“I have not seen it yet,” he said. “But it is my personal opinion, based on my farming background, that what we are probably dealing with here is some type of dog. I say that because a wild animal will kill for only one of two reasons, for food or to protect themselves, and that was not the case here.”
Theiler, though he did not say what he thought the animal could be, said he was skeptical that it is a dog.
“We all know what a dog sounds like,” he said.
Newton said vets he had talked to said they could not identify what kind of animal could have been responsible for the attacks, because the wounds were too vicious to leave tooth marks.
Dale Parker, looked nervously around the heavily wooded area surrounding their home in Waddy as he speculated how a creature could have wrought such viciousness.
“It’s got to be some kind of real big animal; I don’t think any man could have been strong enough to rip them apart that way, not unless he’s a real sicko,” he said. “There’s still pieces of them laying out there that I haven’t been able to bury.”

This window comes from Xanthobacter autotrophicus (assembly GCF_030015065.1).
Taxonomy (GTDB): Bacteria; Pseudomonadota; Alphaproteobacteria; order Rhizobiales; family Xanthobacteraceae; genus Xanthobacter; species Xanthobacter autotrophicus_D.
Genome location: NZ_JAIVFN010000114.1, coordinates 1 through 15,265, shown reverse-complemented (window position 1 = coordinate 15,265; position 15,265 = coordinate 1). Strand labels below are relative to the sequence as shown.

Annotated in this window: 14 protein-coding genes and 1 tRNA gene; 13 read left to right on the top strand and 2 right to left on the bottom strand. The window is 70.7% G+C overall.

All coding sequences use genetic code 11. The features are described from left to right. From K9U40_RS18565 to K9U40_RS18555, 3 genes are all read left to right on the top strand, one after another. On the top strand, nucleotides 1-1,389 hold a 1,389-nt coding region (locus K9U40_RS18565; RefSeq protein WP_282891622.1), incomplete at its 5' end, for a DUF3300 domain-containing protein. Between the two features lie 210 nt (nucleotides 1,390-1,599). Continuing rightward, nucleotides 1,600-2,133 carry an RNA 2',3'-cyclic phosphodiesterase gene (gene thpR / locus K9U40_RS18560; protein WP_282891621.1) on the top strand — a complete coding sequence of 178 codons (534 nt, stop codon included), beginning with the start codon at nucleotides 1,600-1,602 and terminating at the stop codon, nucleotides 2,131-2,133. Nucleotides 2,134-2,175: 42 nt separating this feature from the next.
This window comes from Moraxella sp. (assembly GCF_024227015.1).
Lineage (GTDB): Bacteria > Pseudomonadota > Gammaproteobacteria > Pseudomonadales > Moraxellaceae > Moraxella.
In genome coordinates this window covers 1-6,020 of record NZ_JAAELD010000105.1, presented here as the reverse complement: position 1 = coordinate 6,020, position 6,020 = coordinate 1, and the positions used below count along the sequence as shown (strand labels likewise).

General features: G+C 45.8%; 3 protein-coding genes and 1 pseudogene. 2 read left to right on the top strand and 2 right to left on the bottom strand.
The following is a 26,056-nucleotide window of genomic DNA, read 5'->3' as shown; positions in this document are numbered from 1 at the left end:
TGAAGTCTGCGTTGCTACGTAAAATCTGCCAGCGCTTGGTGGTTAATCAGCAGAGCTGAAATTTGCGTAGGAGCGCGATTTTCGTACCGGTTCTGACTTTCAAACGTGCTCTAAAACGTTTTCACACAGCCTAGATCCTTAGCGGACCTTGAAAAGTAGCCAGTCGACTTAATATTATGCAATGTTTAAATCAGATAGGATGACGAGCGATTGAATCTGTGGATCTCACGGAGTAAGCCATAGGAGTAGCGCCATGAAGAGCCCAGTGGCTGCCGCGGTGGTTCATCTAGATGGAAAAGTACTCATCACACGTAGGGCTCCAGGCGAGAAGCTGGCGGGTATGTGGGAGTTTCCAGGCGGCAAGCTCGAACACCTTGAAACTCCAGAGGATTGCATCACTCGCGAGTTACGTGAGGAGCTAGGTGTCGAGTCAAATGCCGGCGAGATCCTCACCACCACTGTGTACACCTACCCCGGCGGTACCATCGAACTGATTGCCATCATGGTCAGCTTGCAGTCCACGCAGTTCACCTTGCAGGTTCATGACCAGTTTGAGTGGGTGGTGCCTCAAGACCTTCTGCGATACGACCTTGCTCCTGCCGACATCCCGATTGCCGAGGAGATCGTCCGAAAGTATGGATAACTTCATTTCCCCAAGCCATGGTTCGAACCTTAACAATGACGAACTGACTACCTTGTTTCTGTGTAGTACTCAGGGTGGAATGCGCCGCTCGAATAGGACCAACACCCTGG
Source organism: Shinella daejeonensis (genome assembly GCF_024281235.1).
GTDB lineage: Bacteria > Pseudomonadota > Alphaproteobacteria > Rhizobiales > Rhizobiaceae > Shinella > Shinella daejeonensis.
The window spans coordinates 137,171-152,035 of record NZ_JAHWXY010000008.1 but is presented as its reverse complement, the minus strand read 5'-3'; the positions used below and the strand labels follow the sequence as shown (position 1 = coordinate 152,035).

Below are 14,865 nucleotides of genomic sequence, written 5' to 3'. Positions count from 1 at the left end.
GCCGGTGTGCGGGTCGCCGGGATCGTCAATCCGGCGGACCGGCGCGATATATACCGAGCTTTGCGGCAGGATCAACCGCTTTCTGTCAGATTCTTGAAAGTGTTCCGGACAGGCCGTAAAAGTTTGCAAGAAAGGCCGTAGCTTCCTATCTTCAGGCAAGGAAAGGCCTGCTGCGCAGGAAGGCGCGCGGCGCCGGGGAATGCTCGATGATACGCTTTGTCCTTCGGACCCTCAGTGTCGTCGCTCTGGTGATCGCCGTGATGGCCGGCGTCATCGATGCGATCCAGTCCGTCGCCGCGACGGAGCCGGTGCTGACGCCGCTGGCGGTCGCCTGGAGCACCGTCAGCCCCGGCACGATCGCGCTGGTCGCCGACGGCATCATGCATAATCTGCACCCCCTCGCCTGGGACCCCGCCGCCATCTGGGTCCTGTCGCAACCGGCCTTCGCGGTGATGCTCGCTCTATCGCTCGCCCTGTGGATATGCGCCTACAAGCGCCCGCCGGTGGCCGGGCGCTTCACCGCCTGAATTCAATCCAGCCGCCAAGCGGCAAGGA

Parker pointed out a large, wooded area that stretches well beyond his property, figuring that’s where the attacker emerged.
“All of the attacks have been on the property along these woods,” he said.
He gestured toward a rabbit in a cage, which was located against one side of the goat pen where the attacks took place.
“It didn’t get that rabbit there, but you can see where it tried to,” he said, pointing to a section of wire that had peeled back on the side of an unoccupied cage next to the rabbit’s.
Cox’s three bulls and goat were not as seriously mauled as the Parkers’ livestock, and he speculates that was because they were in a pen with some donkeys, which could have made the attacker leery of getting stomped.
Cox added that his three children are afraid to go outside to even feed the dogs.
“And it’s a funny thing, too,” he said, recalling the night the creature attacked his livestock. “My dog that stays in the house, she knows it’s out there, and she just whines.”